The picture of a Trojan horse, wrapped in banners reading STOP CETA, best portrays the fears underpinning the public opposition to the Comprehensive Economic and Trade Agreement with Canada (CETA). The main suspicion is that the technical jargon of the economic transatlantic deal, hailed as beneficial for EU consumers, could insidiously be used to attack public policy, health, safety, and environment regulation. Just like the horse used by the Greeks to destroy the city of Troy, CETA could be used to unleash a new wave of neoliberal policies that would erode environmental and social regulation. Next to the widely publicized issues related to the adoption of an Investment Court (which is perceived as a risk to democracy), other parts of CETA have been stigmatized for being perilous. CETA provisions explicitly relating to the field of biotechnology have generated these concerns. Critics have read into these provisions an attempt to upset the precautionary European regulatory choices in this field, which - it is worth recalling - has always been a highly divisive issue in transatlantic relations.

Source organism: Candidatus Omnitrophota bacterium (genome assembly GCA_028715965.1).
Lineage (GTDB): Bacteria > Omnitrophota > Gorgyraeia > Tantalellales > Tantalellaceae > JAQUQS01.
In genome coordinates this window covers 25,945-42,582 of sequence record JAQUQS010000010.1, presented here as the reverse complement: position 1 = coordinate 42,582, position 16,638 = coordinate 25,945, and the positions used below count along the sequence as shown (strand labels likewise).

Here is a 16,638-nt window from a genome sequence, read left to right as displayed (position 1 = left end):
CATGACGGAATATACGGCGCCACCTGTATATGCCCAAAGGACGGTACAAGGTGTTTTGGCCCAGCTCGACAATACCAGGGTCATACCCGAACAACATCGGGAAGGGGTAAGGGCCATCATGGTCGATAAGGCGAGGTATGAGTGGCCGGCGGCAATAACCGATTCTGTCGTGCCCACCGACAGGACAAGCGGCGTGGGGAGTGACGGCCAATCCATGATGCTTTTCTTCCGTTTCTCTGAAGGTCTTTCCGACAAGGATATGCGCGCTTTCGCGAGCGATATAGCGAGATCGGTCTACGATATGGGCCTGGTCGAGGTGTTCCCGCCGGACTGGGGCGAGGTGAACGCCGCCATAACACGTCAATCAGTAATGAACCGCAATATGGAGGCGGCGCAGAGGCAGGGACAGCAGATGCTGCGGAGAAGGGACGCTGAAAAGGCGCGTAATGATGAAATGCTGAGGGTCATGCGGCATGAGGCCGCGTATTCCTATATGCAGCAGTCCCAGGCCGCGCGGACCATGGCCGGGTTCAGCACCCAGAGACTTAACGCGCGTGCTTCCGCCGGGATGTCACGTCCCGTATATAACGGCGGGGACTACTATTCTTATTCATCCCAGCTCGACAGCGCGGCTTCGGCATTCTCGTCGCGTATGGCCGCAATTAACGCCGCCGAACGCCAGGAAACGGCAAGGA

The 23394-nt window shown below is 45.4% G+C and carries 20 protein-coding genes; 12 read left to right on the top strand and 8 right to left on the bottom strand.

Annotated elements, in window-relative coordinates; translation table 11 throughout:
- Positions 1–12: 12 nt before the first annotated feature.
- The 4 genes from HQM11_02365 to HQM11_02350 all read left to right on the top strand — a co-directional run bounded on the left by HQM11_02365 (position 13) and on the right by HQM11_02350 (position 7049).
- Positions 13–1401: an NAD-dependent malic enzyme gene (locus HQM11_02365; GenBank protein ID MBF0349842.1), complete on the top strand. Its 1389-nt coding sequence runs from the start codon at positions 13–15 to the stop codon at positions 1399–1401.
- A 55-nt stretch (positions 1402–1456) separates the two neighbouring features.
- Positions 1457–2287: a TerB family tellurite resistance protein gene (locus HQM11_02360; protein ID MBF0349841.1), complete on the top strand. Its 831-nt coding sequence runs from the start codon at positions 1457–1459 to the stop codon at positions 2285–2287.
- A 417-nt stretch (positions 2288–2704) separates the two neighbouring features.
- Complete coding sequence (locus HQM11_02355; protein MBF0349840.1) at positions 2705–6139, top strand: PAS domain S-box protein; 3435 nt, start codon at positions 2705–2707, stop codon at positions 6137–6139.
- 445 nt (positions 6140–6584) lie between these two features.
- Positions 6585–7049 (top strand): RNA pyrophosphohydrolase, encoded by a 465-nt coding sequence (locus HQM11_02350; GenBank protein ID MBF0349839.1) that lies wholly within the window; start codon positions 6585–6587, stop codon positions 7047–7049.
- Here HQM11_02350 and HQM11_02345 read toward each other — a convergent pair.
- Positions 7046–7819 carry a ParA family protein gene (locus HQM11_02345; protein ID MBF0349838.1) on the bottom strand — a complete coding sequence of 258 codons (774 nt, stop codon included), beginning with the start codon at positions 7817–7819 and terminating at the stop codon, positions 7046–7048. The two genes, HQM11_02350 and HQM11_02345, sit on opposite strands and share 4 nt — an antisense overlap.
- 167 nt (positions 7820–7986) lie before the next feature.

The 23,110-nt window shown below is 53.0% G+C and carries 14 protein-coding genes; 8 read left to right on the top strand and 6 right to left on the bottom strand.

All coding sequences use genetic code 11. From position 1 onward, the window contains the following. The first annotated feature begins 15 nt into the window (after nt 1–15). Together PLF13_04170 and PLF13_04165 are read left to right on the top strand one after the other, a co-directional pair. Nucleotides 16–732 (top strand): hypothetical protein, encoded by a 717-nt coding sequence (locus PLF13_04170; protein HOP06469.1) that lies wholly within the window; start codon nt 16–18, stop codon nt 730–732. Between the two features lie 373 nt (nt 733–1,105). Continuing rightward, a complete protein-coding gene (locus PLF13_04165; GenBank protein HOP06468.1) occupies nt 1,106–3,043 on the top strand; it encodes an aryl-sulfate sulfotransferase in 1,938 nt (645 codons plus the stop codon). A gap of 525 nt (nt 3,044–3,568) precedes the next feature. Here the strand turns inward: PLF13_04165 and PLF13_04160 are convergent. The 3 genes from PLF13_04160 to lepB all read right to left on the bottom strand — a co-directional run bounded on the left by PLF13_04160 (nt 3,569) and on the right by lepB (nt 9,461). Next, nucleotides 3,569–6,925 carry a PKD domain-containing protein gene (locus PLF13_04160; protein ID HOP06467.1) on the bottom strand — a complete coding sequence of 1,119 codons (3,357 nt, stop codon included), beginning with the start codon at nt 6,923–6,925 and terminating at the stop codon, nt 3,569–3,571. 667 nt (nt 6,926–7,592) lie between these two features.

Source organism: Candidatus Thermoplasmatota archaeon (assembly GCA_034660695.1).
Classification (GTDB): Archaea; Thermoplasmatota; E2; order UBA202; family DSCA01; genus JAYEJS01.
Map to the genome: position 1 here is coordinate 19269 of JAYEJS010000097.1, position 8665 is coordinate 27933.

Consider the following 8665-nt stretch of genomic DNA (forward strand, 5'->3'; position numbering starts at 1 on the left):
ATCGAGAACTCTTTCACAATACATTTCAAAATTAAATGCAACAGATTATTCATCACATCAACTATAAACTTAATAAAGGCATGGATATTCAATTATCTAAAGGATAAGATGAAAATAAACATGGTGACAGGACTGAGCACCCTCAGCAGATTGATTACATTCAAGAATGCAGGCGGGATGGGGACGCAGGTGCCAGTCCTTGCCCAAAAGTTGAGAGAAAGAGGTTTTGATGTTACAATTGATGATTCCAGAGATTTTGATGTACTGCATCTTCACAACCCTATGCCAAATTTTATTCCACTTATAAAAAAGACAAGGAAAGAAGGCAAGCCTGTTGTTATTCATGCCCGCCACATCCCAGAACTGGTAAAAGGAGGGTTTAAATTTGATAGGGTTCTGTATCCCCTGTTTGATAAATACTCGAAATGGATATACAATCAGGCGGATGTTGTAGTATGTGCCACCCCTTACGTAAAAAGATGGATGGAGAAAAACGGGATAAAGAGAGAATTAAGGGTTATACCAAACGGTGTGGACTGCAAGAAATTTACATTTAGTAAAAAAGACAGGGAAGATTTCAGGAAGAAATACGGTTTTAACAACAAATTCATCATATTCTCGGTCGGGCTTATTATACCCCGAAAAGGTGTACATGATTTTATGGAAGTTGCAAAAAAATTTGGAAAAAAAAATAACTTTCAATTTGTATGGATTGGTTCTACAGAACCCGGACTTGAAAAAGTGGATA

This article aims at clarifying the implications of CETA for the regulation of biotechnology, and more particularly sheds light on the question of whether the concerns that CETA will lead to a lowering of the European standards are justified. The international rules on treaty interpretation are used as the main analytical lenses to critically analyse and decipher the CETA text and, accordingly, to answer the central research question. The legal framework for interpreting salient CETA provisions in the field of biotechnology will be presented and applied so as to clarify how certain provisions should be interpreted. Critics may be surprised of the progressive potential of the rules on treaty interpretation.